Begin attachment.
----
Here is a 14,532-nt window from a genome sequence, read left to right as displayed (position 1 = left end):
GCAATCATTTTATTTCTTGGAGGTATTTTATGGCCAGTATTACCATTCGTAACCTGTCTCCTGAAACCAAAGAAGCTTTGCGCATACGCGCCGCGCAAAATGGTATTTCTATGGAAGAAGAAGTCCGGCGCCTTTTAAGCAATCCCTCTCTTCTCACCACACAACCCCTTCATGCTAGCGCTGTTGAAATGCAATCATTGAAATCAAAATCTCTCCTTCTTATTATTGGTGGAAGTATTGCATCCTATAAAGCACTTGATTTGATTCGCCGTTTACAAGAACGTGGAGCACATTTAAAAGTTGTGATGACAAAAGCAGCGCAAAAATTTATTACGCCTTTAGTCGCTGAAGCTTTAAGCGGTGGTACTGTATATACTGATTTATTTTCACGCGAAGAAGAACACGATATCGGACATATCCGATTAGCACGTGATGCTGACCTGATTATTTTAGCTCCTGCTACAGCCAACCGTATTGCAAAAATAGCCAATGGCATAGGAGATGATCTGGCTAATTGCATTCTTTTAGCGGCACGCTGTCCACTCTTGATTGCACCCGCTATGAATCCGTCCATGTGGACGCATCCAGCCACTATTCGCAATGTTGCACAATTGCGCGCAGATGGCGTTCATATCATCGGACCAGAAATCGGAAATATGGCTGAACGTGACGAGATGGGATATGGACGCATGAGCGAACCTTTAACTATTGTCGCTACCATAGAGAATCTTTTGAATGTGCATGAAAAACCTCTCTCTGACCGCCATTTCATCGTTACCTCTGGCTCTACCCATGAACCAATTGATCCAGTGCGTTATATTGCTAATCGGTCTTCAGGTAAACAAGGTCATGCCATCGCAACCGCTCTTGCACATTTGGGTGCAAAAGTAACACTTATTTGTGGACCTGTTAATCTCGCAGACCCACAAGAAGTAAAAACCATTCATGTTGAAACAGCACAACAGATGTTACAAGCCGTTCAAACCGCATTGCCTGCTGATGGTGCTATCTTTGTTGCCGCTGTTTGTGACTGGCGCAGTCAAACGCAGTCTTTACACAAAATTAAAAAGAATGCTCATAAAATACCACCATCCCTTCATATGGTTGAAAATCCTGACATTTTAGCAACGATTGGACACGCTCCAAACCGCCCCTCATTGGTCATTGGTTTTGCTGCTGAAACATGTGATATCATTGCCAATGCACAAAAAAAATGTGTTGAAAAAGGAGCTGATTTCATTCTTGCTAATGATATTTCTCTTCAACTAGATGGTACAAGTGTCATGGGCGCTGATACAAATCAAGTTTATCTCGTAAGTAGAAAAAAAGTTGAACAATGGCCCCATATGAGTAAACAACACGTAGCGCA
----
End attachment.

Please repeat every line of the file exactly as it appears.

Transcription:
Here is a 14,532-nt window from a genome sequence, read left to right as displayed (position 1 = left end):
GCAATCATTTTATTTCTTGGAGGTATTTTATGGCCAGTATTACCATTCGTAACCTGTCTCCTGAAACCAAAGAAGCTTTGCGCATACGCGCCGCGCAAAATGGTATTTCTATGGAAGAAGAAGTCCGGCGCCTTTTAAGCAATCCCTCTCTTCTCACCACACAACCCCTTCATGCTAGCGCTGTTGAAATGCAATCATTGAAATCAAAATCTCTCCTTCTTATTATTGGTGGAAGTATTGCATCCTATAAAGCACTTGATTTGATTCGCCGTTTACAAGAACGTGGAGCACATTTAAAAGTTGTGATGACAAAAGCAGCGCAAAAATTTATTACGCCTTTAGTCGCTGAAGCTTTAAGCGGTGGTACTGTATATACTGATTTATTTTCACGCGAAGAAGAACACGATATCGGACATATCCGATTAGCACGTGATGCTGACCTGATTATTTTAGCTCCTGCTACAGCCAACCGTATTGCAAAAATAGCCAATGGCATAGGAGATGATCTGGCTAATTGCATTCTTTTAGCGGCACGCTGTCCACTCTTGATTGCACCCGCTATGAATCCGTCCATGTGGACGCATCCAGCCACTATTCGCAATGTTGCACAATTGCGCGCAGATGGCGTTCATATCATCGGACCAGAAATCGGAAATATGGCTGAACGTGACGAGATGGGATATGGACGCATGAGCGAACCTTTAACTATTGTCGCTACCATAGAGAATCTTTTGAATGTGCATGAAAAACCTCTCTCTGACCGCCATTTCATCGTTACCTCTGGCTCTACCCATGAACCAATTGATCCAGTGCGTTATATTGCTAATCGGTCTTCAGGTAAACAAGGTCATGCCATCGCAACCGCTCTTGCACATTTGGGTGCAAAAGTAACACTTATTTGTGGACCTGTTAATCTCGCAGACCCACAAGAAGTAAAAACCATTCATGTTGAAACAGCACAACAGATGTTACAAGCCGTTCAAACCGCATTGCCTGCTGATGGTGCTATCTTTGTTGCCGCTGTTTGTGACTGGCGCAGTCAAACGCAGTCTTTACACAAAATTAAAAAGAATGCTCATAAAATACCACCATCCCTTCATATGGTTGAAAATCCTGACATTTTAGCAACGATTGGACACGCTCCAAACCGCCCCTCATTGGTCATTGGTTTTGCTGCTGAAACATGTGATATCATTGCCAATGCACAAAAAAAATGTGTTGAAAAAGGAGCTGATTTCATTCTTGCTAATGATATTTCTCTTCAACTAGATGGTACAAGTGTCATGGGCGCTGATACAAATCAAGTTTATCTCGTAAGTAGAAAAAAAGTTGAACAATGGCCCCATATGAGTAAACAACACGTAGCGCA